While it looks like I’m publishing the same whiskey twice, this is actually a different cask, with a different ABV. Also, this is not a sherry cask like the previous post. It is, however, the same bottler, the same age and same vintage.
My guess this came out in a batch, and was purchased in a batch too. Generally, this is great stuff, so trying sister casks is not a particularly bad thing!
Based on previous experiences I expect this whiskey to be rather good, but not entirely to my liking, since I’m not the biggest fan of the ‘plastic wine gum bags’ that I generally associate with Irish single malt of this era. Let’s check whether I’m right or not!
Very gentle and quite heavy on the barley. The sweetness is there, but it’s more like pear drops than the wine gum bags I expected. There’s also some roastiness on the nose, like grilled pineapple. Quite a lot of dried yellow fruit. Apples, pineapples, maybe some oranges too. A bit more timid than the sherry cask that I reviewed recently.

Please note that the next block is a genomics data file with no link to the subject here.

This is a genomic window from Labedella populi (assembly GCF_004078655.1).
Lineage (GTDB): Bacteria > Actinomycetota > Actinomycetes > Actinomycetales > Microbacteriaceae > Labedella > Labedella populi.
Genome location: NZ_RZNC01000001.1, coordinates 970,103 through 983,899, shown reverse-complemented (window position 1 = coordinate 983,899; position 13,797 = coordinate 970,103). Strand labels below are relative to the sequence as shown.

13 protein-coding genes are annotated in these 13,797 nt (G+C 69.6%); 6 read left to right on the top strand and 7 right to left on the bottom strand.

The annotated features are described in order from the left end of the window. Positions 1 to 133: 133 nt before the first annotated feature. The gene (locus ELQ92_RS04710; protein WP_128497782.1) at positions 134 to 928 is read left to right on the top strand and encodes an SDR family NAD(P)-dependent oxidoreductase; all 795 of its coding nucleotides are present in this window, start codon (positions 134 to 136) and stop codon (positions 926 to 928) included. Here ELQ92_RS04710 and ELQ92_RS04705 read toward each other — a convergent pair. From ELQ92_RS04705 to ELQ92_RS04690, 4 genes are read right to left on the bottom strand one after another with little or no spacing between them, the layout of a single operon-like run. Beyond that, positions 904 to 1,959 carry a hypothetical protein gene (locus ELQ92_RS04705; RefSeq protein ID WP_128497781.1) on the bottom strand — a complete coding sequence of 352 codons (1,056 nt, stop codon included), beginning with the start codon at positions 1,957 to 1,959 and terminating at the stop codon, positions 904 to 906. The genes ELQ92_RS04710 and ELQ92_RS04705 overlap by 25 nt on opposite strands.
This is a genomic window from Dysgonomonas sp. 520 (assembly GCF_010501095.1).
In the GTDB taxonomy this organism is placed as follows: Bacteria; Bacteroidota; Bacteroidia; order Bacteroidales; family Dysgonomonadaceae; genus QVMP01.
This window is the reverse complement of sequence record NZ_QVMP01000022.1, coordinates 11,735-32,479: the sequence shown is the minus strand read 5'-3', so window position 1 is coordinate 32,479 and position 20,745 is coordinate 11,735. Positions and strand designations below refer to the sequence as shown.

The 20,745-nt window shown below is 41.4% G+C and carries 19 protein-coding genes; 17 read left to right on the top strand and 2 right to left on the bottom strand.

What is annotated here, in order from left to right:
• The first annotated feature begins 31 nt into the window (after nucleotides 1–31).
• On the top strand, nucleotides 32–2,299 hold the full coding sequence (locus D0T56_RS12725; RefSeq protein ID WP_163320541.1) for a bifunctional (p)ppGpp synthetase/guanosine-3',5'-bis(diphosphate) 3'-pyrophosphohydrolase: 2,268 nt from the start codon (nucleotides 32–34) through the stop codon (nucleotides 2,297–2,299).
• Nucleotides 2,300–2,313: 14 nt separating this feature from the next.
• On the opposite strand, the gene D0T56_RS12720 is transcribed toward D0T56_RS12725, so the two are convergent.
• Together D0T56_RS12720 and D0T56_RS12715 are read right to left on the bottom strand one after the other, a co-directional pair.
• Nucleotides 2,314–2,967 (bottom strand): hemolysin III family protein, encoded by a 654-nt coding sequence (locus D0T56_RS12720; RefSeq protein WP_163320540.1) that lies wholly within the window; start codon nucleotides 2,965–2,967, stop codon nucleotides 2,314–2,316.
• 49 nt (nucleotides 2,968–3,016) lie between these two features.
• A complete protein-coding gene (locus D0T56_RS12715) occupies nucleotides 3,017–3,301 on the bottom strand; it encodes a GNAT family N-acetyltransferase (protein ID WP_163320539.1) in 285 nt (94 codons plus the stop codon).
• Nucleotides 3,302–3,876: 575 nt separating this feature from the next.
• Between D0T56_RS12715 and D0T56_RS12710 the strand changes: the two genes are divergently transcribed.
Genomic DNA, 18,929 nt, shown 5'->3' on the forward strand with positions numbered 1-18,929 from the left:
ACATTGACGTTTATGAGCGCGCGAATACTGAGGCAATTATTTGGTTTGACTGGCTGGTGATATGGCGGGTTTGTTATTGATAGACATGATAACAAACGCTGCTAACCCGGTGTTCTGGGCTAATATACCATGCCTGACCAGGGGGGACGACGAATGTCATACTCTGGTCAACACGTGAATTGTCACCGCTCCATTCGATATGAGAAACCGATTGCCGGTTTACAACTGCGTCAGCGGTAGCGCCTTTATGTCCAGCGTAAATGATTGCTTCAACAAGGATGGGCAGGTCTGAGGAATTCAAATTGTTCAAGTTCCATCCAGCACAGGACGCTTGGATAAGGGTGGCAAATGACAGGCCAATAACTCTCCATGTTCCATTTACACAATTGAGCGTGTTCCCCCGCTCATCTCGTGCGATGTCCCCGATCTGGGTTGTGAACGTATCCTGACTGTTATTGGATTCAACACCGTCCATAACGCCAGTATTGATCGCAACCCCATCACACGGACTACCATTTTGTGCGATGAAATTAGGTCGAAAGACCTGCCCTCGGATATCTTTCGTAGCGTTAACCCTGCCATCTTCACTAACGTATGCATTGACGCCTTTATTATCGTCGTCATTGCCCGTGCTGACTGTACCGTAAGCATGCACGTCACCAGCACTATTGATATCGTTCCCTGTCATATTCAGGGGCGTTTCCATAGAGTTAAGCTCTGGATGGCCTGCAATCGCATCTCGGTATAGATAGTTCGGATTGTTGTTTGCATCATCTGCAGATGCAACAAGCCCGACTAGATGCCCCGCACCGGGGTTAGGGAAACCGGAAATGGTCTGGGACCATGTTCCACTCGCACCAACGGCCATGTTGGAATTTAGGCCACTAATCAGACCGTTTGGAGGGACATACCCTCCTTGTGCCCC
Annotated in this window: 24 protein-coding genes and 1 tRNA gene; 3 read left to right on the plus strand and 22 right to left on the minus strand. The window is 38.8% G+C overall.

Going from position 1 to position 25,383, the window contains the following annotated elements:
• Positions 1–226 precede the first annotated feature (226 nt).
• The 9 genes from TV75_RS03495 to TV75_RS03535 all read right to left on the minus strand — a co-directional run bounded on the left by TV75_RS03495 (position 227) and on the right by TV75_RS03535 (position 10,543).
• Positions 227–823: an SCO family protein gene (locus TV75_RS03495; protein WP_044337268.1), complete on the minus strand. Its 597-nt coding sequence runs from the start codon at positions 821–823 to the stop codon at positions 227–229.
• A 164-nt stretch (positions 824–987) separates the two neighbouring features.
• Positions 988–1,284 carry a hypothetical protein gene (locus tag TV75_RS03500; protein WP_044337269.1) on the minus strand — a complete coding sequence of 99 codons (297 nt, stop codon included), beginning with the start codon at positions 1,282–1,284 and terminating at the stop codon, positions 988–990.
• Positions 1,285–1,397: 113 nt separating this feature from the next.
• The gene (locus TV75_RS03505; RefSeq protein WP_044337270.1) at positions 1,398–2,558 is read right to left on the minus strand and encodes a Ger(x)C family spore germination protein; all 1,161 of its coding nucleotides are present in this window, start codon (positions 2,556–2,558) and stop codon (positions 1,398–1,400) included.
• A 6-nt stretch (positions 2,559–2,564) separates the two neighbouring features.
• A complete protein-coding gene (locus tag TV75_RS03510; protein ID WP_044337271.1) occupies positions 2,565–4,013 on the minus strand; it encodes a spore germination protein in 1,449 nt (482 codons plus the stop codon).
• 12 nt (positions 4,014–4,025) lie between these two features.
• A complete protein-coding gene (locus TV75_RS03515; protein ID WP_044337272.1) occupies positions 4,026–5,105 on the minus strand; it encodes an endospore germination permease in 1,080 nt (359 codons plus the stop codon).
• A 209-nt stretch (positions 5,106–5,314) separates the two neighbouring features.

The palate is a bit more gentle, and not as dry as I expected. There’s a lot of barley to be found, with a bit of oak, but it’s not overdoing it. Grilled pineapple, dried apples, pear skins. Quite a fruity, and very bourbon-cask-driven, without having too much vanilla in it. There’s some, but it’s not like you’re having boozy custard.
The finish kicks the barley in overdrive, with much more dry notes, and more focus on the roastiness that I found on the nose.
Generally, I have a problem telling the preference between sherry and bourbon casks. As in, because for a review like this I only have one glass of whiskey of the reviewed liquid, I have to go by first impressions. On those first impressions, the sherry casks generally win over the bourbon casks. However, when you’re going through an entire bottle, I generally find the bourbon casks to have more longevity. As in, they stay interesting longer, there’s more to discover and there’s a tad more ‘uniqueness’.
I think in this case that is the situation too. The sherry casks makes for more impact, but when truly thinking about the liquid, I think I like the bourbon cask at least as much. And if I had a bottle, I think I would more gladly go back to the bourbon cask for a contemplative moment.
Irish Single Malt, 1991-2015, 23yo, 54.9%, The Nectar of the Daily Drams.